Shreeharsh Kelkar has emailed with some questions that I thought it might be interesting to answer here. Here are the first two:

1) Just briefly, how do you decide if something is worthwhile (“clippable”) while browsing the web? Obviously, the easiest is when it relates to a particular project you’re doing. But what about the others which you think may be useful some day but can’t really say? How often do you end up going back to them? Or even better, using them in a project?2) Finally, do you “clip” anything that you think will be relevant at some point in the future or are you more discriminating?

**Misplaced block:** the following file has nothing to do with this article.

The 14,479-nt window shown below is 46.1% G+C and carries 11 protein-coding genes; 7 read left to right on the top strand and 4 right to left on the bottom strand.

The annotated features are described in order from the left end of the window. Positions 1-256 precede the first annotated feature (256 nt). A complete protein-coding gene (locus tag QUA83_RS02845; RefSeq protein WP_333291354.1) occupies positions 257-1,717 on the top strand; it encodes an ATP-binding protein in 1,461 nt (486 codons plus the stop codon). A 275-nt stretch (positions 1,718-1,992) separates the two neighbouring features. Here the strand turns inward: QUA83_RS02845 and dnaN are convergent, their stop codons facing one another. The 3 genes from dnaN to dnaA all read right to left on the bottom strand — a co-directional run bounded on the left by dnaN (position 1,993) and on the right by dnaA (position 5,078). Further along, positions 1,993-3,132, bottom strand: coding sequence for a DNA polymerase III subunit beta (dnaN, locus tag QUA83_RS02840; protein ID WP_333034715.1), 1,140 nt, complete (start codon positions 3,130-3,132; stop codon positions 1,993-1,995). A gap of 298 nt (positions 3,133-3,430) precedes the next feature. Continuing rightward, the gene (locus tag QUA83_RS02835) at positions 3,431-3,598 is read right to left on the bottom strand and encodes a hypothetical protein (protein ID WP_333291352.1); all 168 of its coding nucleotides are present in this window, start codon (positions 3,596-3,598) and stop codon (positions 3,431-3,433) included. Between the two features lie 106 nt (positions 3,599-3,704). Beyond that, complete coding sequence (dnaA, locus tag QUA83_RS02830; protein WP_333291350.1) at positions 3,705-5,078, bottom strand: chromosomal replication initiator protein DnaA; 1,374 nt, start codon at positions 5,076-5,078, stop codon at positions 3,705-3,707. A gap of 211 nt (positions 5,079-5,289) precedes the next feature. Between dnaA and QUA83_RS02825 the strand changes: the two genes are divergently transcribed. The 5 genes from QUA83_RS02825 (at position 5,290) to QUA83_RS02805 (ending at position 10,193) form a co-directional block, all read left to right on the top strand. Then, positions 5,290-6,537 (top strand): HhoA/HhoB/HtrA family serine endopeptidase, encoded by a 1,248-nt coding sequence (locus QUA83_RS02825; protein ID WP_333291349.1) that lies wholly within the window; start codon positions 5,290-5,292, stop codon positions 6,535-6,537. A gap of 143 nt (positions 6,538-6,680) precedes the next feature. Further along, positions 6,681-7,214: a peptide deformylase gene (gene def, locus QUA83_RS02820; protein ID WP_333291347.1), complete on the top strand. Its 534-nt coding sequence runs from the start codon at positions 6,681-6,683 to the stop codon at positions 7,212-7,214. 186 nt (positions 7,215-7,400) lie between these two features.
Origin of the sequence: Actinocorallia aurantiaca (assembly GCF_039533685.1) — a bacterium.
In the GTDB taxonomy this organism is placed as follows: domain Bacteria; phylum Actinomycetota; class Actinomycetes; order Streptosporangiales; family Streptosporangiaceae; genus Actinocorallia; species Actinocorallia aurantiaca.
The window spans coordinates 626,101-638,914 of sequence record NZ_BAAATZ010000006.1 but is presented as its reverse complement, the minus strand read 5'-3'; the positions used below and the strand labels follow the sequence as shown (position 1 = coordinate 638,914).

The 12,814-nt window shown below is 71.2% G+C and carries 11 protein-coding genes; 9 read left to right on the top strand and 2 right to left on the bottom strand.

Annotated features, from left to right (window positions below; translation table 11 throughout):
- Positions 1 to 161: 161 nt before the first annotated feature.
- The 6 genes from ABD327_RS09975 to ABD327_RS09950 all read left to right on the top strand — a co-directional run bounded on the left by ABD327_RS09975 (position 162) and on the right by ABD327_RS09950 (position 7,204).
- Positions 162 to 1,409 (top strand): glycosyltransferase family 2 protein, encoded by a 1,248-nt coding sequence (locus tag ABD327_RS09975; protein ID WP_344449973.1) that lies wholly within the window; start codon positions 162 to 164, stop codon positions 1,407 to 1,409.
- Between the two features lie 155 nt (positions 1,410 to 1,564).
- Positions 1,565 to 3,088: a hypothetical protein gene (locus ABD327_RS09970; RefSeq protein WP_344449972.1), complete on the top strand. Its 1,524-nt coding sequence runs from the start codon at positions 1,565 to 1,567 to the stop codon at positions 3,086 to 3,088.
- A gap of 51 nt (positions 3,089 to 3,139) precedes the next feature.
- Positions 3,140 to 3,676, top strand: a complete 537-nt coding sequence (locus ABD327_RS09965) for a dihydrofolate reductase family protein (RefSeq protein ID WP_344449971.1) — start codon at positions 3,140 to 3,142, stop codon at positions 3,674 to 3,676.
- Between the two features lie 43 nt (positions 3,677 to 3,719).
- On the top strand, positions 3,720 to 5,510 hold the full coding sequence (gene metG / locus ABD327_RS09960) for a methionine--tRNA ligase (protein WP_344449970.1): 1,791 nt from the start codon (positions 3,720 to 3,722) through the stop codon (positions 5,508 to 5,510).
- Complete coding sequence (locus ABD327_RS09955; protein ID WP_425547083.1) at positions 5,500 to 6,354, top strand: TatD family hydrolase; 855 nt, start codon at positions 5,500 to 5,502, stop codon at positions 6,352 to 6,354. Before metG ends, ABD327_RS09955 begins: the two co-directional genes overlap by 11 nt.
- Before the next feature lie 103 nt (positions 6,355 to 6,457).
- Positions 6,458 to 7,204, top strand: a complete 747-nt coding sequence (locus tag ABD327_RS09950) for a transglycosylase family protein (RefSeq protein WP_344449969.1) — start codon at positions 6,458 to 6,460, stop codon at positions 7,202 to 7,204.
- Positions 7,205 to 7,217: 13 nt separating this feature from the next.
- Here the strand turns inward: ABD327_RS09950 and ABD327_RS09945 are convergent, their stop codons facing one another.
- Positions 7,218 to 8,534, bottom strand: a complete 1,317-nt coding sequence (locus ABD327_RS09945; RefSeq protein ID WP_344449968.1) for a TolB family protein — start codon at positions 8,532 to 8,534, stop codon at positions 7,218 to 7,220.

Over the last couple of years I have developed, gradually and not altogether intentionally, a three-stage method of organizing and responding to what I read online. It works like this:1) If I see something long enough and complex enough that I need to read it with care, but don’t have time to read at the moment, I send it to Instapaper. And by the way, Instapaper’s “mobilizer” — its built-in tool for extracting the text from a webpage — provides the ideal way to read anything on the iPhone. It’s now built in to Tweetie — um, Twitter for iPhone, so clicking on links in tweets takes me to the mobilized version rather than the original web page, which means that it loads fast and is easy to read. Brilliant.2) If, having read something, I think I might want to come back to it later, I clip an excerpt and send it to Pinboard. I used to use Delicious for this, and Delicious is still a fine tool, and free, but Pinboard is more elegant. I then use Pinboard’s tag cloud to browse the relevant clippings when I’m working on a particular project.3) But if I know (or think I know) that a particular article or story or blog post is going to be important for something I’m doing, and I can’t take the chance on it disappearing behind a paywall or just plain disappearing, then I convert it to a PDF and send it to my preferred Everything Bucket, Together.By the way, it has become clear to me that I save too much, both to Pinboard and to Together. I go through and purge from time to time, but I would like to develop habits that make me more thoughtfully selective at the point of reading.Here’s a funny thing: in general, I dislike having more apps open at once than absolutely necessary — I like to streamline my workflow, and will even at times use a second-best tool in order to keep things simple. And yet, even though I could bypass Pinboard and keep all my clippings in Together, I don’t. Similarly, I could gather everything in Zotero, but I can’t stand the way Firefox looks. I’m weird that way.Similarly, I could keep all my notes and jottings in Together, but I don’t: I use the brilliant Notational Velocity instead. I am not sure why I violate my own principles here, but I think it’s because I’m keeping tasks that make different cognitive demands on me in different environments: note-jotting in one place, articles that need skimming in another, articles that require serious attention in a third.Here is Shreeharsh’s third question: